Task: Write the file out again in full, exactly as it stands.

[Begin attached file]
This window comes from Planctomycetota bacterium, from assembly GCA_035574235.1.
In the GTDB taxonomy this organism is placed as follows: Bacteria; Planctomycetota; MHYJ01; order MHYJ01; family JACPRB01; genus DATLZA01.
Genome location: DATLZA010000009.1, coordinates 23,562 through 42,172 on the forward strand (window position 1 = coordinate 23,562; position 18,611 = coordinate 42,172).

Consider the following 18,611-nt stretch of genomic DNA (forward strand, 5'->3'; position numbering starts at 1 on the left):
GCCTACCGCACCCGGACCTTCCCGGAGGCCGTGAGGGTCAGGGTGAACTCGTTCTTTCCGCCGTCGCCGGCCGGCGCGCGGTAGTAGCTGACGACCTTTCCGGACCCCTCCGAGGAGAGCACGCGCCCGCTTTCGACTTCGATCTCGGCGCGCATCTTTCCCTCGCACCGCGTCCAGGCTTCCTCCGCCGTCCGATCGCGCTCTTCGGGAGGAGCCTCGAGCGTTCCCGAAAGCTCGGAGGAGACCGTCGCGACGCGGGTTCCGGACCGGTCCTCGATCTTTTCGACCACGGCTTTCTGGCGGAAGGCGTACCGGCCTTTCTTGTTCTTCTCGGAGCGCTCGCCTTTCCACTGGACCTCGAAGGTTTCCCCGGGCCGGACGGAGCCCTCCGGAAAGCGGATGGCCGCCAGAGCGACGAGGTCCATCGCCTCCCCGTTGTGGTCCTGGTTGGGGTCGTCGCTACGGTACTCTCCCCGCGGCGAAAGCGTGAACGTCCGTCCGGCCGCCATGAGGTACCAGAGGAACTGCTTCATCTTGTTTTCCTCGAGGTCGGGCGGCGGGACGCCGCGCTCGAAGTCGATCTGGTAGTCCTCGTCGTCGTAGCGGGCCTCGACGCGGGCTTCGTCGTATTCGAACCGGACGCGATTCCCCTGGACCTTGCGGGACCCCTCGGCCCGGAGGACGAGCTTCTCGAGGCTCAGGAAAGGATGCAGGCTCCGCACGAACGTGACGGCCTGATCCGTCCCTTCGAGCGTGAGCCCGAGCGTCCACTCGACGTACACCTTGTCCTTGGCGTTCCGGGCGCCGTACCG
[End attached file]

This window comes from Planctomycetota bacterium, from assembly GCA_035574235.1.
In the GTDB taxonomy this organism is placed as follows: Bacteria; Planctomycetota; MHYJ01; order MHYJ01; family JACPRB01; genus DATLZA01.
Genome location: DATLZA010000009.1, coordinates 23,562 through 42,172 on the forward strand (window position 1 = coordinate 23,562; position 18,611 = coordinate 42,172).

Consider the following 18,611-nt stretch of genomic DNA (forward strand, 5'->3'; position numbering starts at 1 on the left):
GCCTACCGCACCCGGACCTTCCCGGAGGCCGTGAGGGTCAGGGTGAACTCGTTCTTTCCGCCGTCGCCGGCCGGCGCGCGGTAGTAGCTGACGACCTTTCCGGACCCCTCCGAGGAGAGCACGCGCCCGCTTTCGACTTCGATCTCGGCGCGCATCTTTCCCTCGCACCGCGTCCAGGCTTCCTCCGCCGTCCGATCGCGCTCTTCGGGAGGAGCCTCGAGCGTTCCCGAAAGCTCGGAGGAGACCGTCGCGACGCGGGTTCCGGACCGGTCCTCGATCTTTTCGACCACGGCTTTCTGGCGGAAGGCGTACCGGCCTTTCTTGTTCTTCTCGGAGCGCTCGCCTTTCCACTGGACCTCGAAGGTTTCCCCGGGCCGGACGGAGCCCTCCGGAAAGCGGATGGCCGCCAGAGCGACGAGGTCCATCGCCTCCCCGTTGTGGTCCTGGTTGGGGTCGTCGCTACGGTACTCTCCCCGCGGCGAAAGCGTGAACGTCCGTCCGGCCGCCATGAGGTACCAGAGGAACTGCTTCATCTTGTTTTCCTCGAGGTCGGGCGGCGGGACGCCGCGCTCGAAGTCGATCTGGTAGTCCTCGTCGTCGTAGCGGGCCTCGACGCGGGCTTCGTCGTATTCGAACCGGACGCGATTCCCCTGGACCTTGCGGGACCCCTCGGCCCGGAGGACGAGCTTCTCGAGGCTCAGGAAAGGATGCAGGCTCCGCACGAACGTGACGGCCTGATCCGTCCCTTCGAGCGTGAGCCCGAGCGTCCACTCGACGTACACCTTGTCCTTGGCGTTCCGGGCGCCGTACCG